Can Mike Shanahan teach Rex Grossman how to throw the ball away and not force it? Can Grossman be taught to protect the ball when being hit and not fumble?

Logic says yes, if there is enough repetition, Grossman could indeed grow more awareness and stop fumbling when he’s hit. He could learn to stop forcing passes that end up being picked off by the defense.

We all have learned and developed natural mechanisms that shape who we are, and the environment we grow up in plays a major part in how we react to a situation. But while a person can be taught many things, I don't think instinct is one of them. 

If I grew up in a place that had wild grizzly bears roaming around, it would call for me to be educated about what to do if I had an encounter.

My parents and school teachers would teach me the proper protocol, which I'm sure would be to stay calm and look the bear right in its eyes and say “shoo” repeatedly until the bear leaves. I saw it on the Discovery Channel.

Anyway, my point is that I may practice this over and over again and be well versed and aware of how to handle the encounter, but the true test is whether I can stop my natural instincts — to run and try to live — from taking over when it really happens.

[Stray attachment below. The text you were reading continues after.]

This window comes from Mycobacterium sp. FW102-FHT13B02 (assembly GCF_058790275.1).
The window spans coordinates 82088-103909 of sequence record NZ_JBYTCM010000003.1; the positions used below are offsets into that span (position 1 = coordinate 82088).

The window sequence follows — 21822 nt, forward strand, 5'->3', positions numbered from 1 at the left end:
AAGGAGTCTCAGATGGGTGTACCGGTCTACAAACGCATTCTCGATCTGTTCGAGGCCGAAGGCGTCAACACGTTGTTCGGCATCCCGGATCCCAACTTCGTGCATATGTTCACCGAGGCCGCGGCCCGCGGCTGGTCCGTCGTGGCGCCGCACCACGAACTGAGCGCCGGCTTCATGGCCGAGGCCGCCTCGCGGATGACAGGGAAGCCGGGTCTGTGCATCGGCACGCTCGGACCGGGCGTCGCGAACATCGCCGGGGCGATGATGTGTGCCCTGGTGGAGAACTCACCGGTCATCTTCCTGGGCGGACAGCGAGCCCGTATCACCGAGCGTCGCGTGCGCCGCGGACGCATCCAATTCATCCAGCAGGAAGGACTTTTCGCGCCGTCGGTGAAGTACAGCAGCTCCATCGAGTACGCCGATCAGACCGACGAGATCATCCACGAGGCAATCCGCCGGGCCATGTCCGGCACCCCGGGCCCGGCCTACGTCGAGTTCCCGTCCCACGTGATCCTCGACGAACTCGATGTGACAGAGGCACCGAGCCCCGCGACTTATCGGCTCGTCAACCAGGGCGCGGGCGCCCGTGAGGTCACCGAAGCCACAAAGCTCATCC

This is why I think Grossman will always throw interceptions and fumble when hit. It's because he has shown that he is incapable of defying his natural instincts.

His education is to go through his reads. If something is clearly there, take it; if not, throw it away. I'm sure in practice he knows there will be no contact, which allows him to focus on what he is trained to do. But in a game, when players can now hit him, Grossman has proven for years that his instincts kick in and get the best of him.

If he feels pressure, it will force him to lose focus of the coverage, causing tunnel vision on a receiver. He will throw the ball to get rid of it or he will think that the play is there when in actuality it isn't.

The same goes for fumbling; he is taught to pull the ball down and cover it up or throw it away before contact is made. Instinctively, he does throw the ball away, but if he still has the ball, he fumbles because his instincts tell him to protect himself at all costs. Survival takes precedence over everything else, including protecting the ball.

So yes, Grossman can stop throwing interceptions and fumbling, but I think at this point in his career it is highly unlikely. His instincts are what he seems to trust more than anything else.

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